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North Bay chefs and growers have long been at the forefront of the movement to eat local, championing the return to the table of heirloom tomatoes and grass-fed beef.

Nowadays, the farmers are starting to grow grains like rye, farro and wheat as well, providing chefs with whole-grain, freshly milled flours for their breads and pasta.

"Grains are the logical next step," said Debra Walton of Canvas Ranch in Two Rock. "We're really moving totally local, from vegetables and meat to grain and breads and beer."

Walton fell in love with farro — an ancient grain believed to be one of the original strains of cultivated wheat — while attending Slow Food's 2009 Terra Madre conference in Italy.

Back at home, Walton did research and discovered that the grain had been commonly grown in the Two Rock region back in the 1800s.

"Mostly they were growing it for livestock, but also for the San Francisco market," she said. "As the railroads came West, cheaper grains from places like Nebraska made it so it didn't make much sense to grow it here."

A few years ago, Walton started growing farro, which she sells to local chefs like Austin Perkins of Nick's Cove in Marshall and Bruce Riezenman of Park 121 Cafe in Sonoma.

"The fun thing is to put it into a minestrone soup, and that's what I eat all winter," Walton said. "We grow heirloom beans as well, so between the grain and the legumes, it makes a complete diet."

Canvas Ranch also grows rye for bread baking and golden flax seed, which is high in nutrition and Omega-3 fatty acids.

"The golden flax sold out immediately," she said. "People are really into that."

Beyond the health benefits and the fresh flavor, farmers are attracted to the sheer beauty of the golden waves of grain.

"I have an emotional attachment to a field of grain," said Peter Buckley, who owns Front Porch Farm in Healdsburg with his wife, Mimi. "But it's also a very flexible crop. It can feed people or animals, and it keeps well."

With the goal of creating a diversified farm, Buckley bought the 110-acre ranch three years ago, pulling out 55 acres of vineyards on the valley floor.

While researching wheat, he came across a website created by Bob Klein, owner of Oliveto restaurant in Oakland. Klein founded Community Grains in 2007 with the goal of creating a local grain economy and producing flours with flavor.

With Klein's help, Buckley planted a couple of varieties of wheat for seed use only, including Senatore Cappelli, a heritage variety that was recently reintroduced.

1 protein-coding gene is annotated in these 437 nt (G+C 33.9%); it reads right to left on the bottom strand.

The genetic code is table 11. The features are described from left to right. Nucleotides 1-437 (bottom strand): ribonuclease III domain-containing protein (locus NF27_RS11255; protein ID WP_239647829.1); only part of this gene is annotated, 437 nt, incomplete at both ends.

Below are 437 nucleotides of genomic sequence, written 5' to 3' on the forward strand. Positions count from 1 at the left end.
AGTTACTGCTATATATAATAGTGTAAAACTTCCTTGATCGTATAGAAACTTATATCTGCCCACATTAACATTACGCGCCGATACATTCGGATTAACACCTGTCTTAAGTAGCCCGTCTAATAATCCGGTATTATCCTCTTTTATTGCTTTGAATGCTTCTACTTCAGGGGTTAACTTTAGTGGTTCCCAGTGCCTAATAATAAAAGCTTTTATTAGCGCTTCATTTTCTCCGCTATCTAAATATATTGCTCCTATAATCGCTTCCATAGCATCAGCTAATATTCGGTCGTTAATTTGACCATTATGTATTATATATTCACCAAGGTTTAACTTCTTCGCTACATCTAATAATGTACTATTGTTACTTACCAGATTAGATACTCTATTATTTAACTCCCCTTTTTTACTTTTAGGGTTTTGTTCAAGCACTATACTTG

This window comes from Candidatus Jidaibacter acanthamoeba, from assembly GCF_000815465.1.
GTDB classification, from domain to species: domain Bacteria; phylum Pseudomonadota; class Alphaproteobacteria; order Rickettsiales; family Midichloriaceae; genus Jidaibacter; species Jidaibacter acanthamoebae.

In 2011, Front Porch Farm planted its first crop of wheat on 10 acres. Like other grain growers on the North Coast, Buckley enlisted the help of Doug Mosel of Ukiah to help harvest it.

"Bob had already started to revive wheat growing, so he had a harvester and a seed cleaner," Buckley said.

Mosel is one of three farmers growing grain at the Nelson Family Vineyard near Ukiah as part of the Mendocino Grain Project. He also organized The North Coast Grain Growers, a support group that now boasts about 100 members, from growers to bakers.

"It's really a remarkable story, when I think about what happened in just four years," Mosel said. "I can only image what we might see in five years hence."

Along with heritage varieties of wheat, Front Porch Farm also grows barley, rye, oats and flint corn for polenta.

The farm has a mill to grind its own grain, then delivers it to local chefs like Louis Maldonado of Spoonbar in Healdsburg and Dino Bugica of Diavolo in Geyserville.

Maldonado uses the Bolero flour to make Spoonbar's signature sourdough bread and the Desert King for gnocchi and pasta. At Diavolo, Bugica uses the Cristallo flour to make pasta and is serving the polenta with his seafood stew.

"The fresh polenta is nice because it's a little chunky, so it has texture," Bugica said. "And it's creamy and sweet."

Front Porch Farm also sells its wheat and rye grain to Shed in Healdsburg, where owner Cindy Daniel grinds it on a stone mill from Austria.

"We're milling them and using them in scones, bread and crackers," Daniel said. "We also sell the freshly milled flour."

Mateo Silverman of Chalk Hill Cookery in Windsor folds the Bolero flour into all of his baked goods. "It's an heirloom variety, so it's more digestible and nutritious," he said. "And the flavor is great."

The Canvas Ranch farro is available at the Fatted Calf in Napa's Oxbow Market and at the Santa Rosa Original Farmers Market at the Wells Fargo Center for the Arts on Saturday. Flour grown from Front Porch Farm grain is for sale at Shed in Healdsburg.

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This recipe is from Austin Perkins, executive chef of Nick's Cove in Marshall. Perkins uses the Navarro Vineyards Verjus and McEvoy Ranch Extra Virgin Olive Oil.

<strong>Heirloom Tomato and Canvas Ranch Farro Salad</strong>

<i>Makes 6 to 8 servings</i>

<strong><i>For verjus vinaigrette:</strong></i>

1 shallot, minced

1/4 teaspoon kosher salt

1/2 teaspoon Dijon mustard

4 tablespoons verjus (or saba, if unavailable)